In spite of his rather unusual relationship with the Emperor's cousin, princesse Mathilde - both were married to other people - the comte de Nieuwerkerke played a highly important rôle during the Second Empire, acting as a kind of minister of cultural affairs, energetic and powerful. Giraud also depicted the comte's office on the first floor of the north wing of the Louvre's Cour Carrée. The artist has incorporated into the decoration of the room a number of precious objects that are in the collection of the museum.

Copies of Winterhalter's state portraits of the Emperor and Empress hang between the windows.

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Sébastien-Charles Giraud Paris - Sannois), French painter. Beginning in 1835, he studied at the École supérieure des beaux-arts, with a focus on genre painting. In the 1840s, he traveled to America and then, in 1846, with a military expedition ordered by King Louis Philippe, he went to Tahiti. While there he made numerous sketches of the island - the vegetation, the people, and their dwellings. On his return to France he was given the nickname "Giraud le Tahitien".



3 comments:

  1. Why would anyone want to demolish a salon that was recognised as serving the intellectual and artistic elite of the Second Empire? Today's academics learn more about 19th and early 20th century cultural societies through salons than through any other sources of information. And as you said Mathilde Bonaparte hosted Anatole France, Proust, Réjane, Giraud and every other important figure we would have wanted to meet.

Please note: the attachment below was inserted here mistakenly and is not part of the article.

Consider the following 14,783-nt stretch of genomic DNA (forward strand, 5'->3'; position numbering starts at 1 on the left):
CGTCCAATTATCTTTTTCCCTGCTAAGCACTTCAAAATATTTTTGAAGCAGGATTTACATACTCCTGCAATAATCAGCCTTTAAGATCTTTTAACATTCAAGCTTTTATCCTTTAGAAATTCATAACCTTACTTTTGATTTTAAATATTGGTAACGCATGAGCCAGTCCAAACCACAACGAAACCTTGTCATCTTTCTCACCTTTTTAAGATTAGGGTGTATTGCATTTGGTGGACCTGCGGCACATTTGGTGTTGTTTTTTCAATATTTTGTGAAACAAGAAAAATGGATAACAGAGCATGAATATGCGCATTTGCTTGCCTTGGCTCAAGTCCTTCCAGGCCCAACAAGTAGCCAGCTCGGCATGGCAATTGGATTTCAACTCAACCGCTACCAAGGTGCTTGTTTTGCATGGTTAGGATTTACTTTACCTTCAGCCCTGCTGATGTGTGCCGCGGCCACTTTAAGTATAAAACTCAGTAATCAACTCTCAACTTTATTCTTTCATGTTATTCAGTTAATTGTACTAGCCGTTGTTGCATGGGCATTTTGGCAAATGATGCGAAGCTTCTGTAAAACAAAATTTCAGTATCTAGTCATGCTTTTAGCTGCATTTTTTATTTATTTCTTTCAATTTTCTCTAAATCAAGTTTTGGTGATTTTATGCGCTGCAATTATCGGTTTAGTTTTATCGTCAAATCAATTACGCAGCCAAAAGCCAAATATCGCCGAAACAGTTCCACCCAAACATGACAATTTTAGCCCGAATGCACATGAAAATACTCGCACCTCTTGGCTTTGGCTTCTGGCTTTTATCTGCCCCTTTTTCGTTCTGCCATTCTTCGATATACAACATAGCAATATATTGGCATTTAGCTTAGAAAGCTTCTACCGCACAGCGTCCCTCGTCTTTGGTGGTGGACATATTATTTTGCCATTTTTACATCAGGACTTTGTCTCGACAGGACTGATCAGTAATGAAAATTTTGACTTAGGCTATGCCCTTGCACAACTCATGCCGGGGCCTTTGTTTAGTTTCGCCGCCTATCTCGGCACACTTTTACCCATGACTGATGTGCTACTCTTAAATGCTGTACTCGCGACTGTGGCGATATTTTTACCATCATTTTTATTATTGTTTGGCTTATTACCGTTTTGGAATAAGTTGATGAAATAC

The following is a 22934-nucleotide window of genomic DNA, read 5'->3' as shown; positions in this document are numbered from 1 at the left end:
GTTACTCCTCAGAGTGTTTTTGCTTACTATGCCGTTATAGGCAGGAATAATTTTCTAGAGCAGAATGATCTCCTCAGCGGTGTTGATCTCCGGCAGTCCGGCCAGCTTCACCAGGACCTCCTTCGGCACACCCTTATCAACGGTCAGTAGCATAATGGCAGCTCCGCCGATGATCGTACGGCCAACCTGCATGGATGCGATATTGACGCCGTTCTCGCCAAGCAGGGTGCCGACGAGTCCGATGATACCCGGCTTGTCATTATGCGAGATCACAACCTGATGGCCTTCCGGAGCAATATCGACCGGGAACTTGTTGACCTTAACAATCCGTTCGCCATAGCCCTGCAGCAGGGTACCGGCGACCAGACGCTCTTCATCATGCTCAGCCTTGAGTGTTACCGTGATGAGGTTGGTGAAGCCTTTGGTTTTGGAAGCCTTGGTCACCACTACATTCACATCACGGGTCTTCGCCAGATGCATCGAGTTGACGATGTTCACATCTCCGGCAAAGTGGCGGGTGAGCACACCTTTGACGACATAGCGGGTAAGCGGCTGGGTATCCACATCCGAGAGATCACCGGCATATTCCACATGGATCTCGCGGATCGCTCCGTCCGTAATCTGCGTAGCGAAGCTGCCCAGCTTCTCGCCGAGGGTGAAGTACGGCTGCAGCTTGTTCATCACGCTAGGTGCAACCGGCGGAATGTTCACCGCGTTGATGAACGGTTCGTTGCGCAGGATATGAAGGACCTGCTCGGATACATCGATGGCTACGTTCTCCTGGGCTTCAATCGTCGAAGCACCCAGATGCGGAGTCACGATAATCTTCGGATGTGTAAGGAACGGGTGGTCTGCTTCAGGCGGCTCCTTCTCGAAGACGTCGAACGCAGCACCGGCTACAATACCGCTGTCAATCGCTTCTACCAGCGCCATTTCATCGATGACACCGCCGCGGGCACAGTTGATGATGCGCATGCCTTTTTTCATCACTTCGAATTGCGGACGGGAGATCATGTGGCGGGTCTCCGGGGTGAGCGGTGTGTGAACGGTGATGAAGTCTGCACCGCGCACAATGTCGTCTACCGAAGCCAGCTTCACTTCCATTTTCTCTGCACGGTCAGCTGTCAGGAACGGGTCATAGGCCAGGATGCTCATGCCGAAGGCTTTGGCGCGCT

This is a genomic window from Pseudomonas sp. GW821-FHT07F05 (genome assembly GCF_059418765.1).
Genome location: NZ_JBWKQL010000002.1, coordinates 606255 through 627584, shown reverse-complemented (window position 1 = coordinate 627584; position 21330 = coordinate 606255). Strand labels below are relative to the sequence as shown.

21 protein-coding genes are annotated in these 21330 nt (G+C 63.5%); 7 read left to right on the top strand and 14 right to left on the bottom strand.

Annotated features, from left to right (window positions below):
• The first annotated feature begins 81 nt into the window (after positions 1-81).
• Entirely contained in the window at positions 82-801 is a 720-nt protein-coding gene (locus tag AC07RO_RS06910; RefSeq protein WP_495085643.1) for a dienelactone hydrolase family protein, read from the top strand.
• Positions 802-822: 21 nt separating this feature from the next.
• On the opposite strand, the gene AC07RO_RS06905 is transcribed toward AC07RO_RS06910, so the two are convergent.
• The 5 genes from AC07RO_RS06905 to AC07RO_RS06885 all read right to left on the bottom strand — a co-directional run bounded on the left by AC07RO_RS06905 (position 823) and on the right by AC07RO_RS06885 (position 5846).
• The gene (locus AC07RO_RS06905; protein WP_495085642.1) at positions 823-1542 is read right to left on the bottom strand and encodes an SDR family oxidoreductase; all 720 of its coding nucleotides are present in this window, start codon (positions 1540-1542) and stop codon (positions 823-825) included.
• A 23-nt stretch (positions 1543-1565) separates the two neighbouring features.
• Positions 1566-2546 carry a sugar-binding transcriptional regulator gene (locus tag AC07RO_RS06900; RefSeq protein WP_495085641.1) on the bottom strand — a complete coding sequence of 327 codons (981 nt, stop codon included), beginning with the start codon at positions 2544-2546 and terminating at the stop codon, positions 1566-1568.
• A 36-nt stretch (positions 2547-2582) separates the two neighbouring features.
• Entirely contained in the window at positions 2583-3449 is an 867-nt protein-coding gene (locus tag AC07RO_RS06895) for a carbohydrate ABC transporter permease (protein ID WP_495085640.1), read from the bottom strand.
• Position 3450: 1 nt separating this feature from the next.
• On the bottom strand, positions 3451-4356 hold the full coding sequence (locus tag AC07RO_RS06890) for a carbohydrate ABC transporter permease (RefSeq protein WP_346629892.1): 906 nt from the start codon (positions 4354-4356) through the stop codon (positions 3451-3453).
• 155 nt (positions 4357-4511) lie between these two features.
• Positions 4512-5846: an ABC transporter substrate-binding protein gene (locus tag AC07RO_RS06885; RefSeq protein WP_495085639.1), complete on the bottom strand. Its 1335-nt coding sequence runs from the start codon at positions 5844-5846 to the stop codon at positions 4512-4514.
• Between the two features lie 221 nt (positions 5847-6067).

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  2. What a loss to demolish such a place. Ah, to be at those salons. Also, that's the first time I've heard of "genre painting." Do you know what exactly that meant at the time? Thanks, Stephen. I love your newsletters.

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    1. Thank you, Valerie. I don't think genre painting meant anything different then than it does now - although such a thing doesn't actually exist anymore, does it? Genre painting usually refers to scenes of everyday life, of whatever class. The paintings of the seventeenth century Dutch masters are probably the most obvious examples, but every country produced this kind of work, at least up until the beginning of the twentieth century.